UNHCR calls on EU States to build a "Europe of Asylum"
Monday, 8 September 2008
PARIS - UN High Commissioner for Refugees António Guterres on Monday appealed to Member States of the European Union (EU) to continue their efforts to build a coherent and effective common asylum system.
Addressing ministers responsible for asylum and migration in the 27 EU member states at a Ministerial Conference on Asylum in Paris convened by the French EU Presidency, Guterres stated that a common European asylum system could "serve as an example to the entire world" if it truly guarantees the protection of refugees.
As an important global actor, the EU has a key role to play to meet the challenges of forced displacement in the world. Guterres called the effort to build a common European asylum system an "ambitious and unprecedented venture" and a "unique opportunity to strengthen refugee protection." However, he stressed that the European Union must remain accessible for people seeking protection, noting that many people put themselves in the hands of human smugglers and traffickers because of the plethora of barriers to entry.
The High Commissioner pointed out the need to ensure quality in asylum decision-making and to correct the wide disparities in the practice of member states. These disparities are not compatible with a common system which seeks to guarantee equal access to protection across the EU. He urged the EU to take up this challenge by enhancing practical cooperation among states.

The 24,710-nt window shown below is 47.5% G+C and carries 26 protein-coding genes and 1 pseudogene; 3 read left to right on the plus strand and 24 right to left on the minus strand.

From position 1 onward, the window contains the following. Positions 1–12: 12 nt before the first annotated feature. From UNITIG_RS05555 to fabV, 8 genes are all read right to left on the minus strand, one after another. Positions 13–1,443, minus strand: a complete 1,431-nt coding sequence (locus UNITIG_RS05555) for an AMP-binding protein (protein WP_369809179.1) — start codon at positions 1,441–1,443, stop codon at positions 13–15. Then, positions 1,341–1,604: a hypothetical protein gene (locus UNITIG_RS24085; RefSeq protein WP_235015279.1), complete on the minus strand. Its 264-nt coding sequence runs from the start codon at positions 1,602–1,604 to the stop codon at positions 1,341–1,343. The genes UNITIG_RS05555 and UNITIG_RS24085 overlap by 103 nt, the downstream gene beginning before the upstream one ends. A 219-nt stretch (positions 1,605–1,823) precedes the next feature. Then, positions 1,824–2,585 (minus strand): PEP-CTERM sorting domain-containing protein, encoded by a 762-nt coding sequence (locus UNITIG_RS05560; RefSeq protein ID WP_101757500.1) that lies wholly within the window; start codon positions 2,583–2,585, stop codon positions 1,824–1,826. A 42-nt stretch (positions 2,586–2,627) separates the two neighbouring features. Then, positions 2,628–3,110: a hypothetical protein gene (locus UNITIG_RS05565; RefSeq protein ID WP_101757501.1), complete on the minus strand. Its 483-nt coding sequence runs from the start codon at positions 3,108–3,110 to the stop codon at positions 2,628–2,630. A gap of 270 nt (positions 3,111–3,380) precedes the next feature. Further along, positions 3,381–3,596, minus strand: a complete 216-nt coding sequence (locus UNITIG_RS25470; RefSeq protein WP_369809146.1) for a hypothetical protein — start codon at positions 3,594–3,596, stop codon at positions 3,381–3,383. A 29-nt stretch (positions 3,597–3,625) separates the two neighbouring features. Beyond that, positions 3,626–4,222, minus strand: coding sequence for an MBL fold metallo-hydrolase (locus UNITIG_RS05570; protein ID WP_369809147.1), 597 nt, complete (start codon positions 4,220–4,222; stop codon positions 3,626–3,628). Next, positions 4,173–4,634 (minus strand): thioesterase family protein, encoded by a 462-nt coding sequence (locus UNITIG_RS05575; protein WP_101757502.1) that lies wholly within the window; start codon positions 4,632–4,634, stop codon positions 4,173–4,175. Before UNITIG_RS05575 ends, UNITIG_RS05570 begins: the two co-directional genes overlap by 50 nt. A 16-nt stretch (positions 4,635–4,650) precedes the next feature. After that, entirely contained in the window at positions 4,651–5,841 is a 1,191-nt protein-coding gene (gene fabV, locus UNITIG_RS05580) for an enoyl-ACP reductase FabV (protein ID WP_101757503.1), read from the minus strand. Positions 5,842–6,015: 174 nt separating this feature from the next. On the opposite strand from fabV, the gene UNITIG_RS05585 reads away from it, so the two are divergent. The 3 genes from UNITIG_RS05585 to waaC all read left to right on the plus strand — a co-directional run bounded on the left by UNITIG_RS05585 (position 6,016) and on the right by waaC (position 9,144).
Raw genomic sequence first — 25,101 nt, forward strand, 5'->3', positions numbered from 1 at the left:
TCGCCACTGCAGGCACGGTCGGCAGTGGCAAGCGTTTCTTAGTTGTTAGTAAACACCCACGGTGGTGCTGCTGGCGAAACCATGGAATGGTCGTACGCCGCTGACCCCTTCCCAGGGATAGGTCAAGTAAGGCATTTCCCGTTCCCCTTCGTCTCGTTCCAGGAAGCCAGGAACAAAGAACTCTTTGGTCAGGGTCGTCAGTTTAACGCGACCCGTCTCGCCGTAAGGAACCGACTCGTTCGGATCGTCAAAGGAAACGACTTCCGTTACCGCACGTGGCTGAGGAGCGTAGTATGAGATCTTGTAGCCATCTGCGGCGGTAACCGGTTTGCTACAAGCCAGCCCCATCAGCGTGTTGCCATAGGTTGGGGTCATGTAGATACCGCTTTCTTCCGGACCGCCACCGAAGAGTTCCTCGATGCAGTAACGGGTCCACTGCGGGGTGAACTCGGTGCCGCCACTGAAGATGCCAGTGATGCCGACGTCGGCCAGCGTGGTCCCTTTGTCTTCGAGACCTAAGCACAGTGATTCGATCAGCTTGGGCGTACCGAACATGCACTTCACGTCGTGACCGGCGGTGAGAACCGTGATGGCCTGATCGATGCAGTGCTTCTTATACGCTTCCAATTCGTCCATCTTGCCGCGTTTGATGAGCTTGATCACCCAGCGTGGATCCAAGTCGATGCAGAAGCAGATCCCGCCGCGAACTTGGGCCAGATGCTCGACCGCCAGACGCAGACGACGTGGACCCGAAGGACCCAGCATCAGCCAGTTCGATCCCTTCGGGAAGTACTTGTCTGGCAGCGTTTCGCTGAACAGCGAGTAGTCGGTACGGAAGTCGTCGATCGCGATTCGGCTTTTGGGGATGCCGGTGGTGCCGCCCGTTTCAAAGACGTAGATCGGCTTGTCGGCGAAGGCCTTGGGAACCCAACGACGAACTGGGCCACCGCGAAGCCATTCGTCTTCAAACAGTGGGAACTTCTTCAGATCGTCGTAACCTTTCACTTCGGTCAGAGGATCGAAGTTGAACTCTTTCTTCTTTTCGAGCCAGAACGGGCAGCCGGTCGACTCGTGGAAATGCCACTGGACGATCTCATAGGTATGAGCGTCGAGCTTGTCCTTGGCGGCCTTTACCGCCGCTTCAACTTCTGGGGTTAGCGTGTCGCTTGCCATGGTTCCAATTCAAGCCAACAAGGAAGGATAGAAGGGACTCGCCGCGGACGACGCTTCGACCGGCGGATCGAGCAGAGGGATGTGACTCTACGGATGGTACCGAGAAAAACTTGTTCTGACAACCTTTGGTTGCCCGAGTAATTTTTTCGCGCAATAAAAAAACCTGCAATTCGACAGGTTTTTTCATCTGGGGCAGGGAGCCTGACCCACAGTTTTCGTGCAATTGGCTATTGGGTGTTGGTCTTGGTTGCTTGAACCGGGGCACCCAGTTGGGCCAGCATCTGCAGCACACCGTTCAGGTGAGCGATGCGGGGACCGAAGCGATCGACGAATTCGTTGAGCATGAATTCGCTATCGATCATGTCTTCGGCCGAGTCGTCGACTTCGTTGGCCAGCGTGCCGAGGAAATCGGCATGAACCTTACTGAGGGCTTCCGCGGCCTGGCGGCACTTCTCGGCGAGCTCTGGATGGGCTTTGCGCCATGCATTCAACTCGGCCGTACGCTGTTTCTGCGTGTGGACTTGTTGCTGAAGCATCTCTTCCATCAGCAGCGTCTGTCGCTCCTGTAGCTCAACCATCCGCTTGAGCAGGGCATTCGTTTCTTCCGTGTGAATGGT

Over 80 percent of the world's refugees are hosted by countries in the developing world. The High Commissioner appealed to EU member states to demonstrate their solidarity with third countries, not only by honouring their obligation to offer international protection to those who arrive across their borders, but also by increasing the number of refugees accepted through resettlement. Speaking of the resettlement of these refugees, Guterres noted: "the EU can -and should - do more."
In his presentation, Guterres also referred to the humanitarian situation in Georgia, where UNHCR is assisting tens of thousand of newly displaced people, in addition to the nearly 220,000 people displaced before the August events. "Such crises remind us that Europe is not spared the problems of forced displacement," he said.